I wrote this in 2006. It still holds true in 2022.
May. 12th, 2006 | 01:14 pm
I'll admit it-I still use antibacterial hand soap. I like the smell. (update 2022-yeah no. We use regular ass soap in this house.)
Buying a product based on it's antibacterial hype is a waste of money. Studies have shown these products are ineffective at preventing the spread of germs, colds etc. http://www.annals.org/cgi/content/abstract/140/5/321 (Effect of Antibacterial Home Cleaning and Handwashing Products on Infectious Disease Symptoms) 2004
Products like Lysol antibacterial kitchen cleaner use Quaternary ammonium chemical sanitizers (or quats). If you've worked in food service, it's the blue water in the 3rd sink. Quats are not instant sanitizers/disinfectants. They need to sit on a surface for 10 minutes. That surface has to be rinsed prior to food touching it. It's fine for spray and wipe type stuff, but be aware it's probably not killing germs used that way.
Bleach, while tricky to use, is an instant sanitizer. 1 teaspoon of bleach per quart of cool water. Hot water and bleach are not friends. Rinsing is not required unless you are using a commercial bleach cleaner. *note-Clorox disinfecting wipes contain no bleach. Read the container. ;)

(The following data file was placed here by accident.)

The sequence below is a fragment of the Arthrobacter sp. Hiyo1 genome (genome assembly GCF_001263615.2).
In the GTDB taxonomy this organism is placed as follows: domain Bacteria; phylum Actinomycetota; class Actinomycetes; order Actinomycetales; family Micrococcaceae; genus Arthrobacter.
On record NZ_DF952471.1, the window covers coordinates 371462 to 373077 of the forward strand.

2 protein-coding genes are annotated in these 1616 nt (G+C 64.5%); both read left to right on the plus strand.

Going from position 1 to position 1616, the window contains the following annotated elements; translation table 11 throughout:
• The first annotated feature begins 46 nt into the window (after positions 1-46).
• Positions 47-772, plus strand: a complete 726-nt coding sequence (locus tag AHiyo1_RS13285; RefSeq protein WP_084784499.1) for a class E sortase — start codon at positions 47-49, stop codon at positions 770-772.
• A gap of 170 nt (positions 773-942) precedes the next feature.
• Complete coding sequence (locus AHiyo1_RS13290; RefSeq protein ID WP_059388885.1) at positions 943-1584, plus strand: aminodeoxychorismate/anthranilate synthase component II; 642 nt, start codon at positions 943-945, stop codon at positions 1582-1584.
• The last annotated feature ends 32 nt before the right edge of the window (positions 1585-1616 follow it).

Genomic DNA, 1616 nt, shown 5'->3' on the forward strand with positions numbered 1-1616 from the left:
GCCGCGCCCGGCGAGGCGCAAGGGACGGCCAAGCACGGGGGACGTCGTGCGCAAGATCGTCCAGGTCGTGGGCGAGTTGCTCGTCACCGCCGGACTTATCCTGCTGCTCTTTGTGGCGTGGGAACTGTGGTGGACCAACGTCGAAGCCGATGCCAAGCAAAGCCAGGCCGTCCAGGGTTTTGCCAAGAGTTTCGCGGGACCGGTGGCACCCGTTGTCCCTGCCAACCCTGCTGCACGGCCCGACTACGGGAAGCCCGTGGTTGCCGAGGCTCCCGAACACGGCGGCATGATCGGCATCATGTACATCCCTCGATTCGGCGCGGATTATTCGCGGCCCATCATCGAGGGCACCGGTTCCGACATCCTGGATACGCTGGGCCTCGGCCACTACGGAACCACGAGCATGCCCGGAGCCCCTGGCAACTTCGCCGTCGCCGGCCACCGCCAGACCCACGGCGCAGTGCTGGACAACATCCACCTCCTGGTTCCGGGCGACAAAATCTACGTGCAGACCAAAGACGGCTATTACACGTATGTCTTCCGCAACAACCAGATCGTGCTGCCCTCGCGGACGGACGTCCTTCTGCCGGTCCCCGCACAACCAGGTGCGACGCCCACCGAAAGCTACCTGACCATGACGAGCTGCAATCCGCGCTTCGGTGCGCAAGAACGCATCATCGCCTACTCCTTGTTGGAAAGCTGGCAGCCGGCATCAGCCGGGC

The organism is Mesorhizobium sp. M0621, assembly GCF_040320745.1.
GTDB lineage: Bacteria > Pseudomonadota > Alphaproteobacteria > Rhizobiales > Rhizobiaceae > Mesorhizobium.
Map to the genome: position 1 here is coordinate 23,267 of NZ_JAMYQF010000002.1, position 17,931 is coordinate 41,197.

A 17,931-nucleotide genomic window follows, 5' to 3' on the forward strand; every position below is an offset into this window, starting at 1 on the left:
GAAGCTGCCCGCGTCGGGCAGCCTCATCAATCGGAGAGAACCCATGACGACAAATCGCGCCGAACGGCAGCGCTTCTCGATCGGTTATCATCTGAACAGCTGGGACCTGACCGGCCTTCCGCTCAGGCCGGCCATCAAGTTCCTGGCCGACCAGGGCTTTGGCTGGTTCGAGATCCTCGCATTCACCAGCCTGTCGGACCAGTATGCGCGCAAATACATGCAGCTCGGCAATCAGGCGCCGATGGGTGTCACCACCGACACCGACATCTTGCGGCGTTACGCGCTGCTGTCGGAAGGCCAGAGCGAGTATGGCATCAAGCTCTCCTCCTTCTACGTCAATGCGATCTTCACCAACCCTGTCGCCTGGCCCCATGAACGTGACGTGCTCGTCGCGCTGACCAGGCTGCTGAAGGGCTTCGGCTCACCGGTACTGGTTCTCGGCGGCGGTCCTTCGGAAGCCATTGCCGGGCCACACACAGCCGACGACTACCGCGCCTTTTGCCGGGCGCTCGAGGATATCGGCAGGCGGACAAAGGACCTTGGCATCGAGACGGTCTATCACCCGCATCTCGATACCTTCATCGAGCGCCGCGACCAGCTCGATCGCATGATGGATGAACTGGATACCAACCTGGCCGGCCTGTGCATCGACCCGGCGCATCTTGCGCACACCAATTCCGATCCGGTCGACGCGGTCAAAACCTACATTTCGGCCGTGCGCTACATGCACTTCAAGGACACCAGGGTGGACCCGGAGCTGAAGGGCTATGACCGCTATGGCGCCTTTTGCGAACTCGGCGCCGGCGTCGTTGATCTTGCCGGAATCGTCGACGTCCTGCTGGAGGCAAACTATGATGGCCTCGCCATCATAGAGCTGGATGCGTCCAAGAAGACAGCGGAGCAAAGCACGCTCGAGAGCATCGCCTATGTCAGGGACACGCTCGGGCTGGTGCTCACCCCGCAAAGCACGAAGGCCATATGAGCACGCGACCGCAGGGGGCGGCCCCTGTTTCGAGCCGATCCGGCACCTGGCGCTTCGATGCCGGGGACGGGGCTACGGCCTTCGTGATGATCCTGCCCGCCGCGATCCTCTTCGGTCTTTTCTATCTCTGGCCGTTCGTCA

Repeat after me-bleach is not a cleaner. It's great for laundry, mold/mildew, disinfecting/sanitizing but it is NOT a cleaning product.
Antibacterial products are relatively new on the scene-as in less than 20 years. These products are guilt buys. Your home may be clean but is it germ free? pfffffffft. It's a scam. No amount of sprays, wipes, cleaners or magic potions will guarantee you a germ free environment.
Your hands may be clean but are they sanitized? Reality check-as soon as you touch something they are no longer sanitized.
Obviously there are circumstances where some of these products are needed. Use as directed.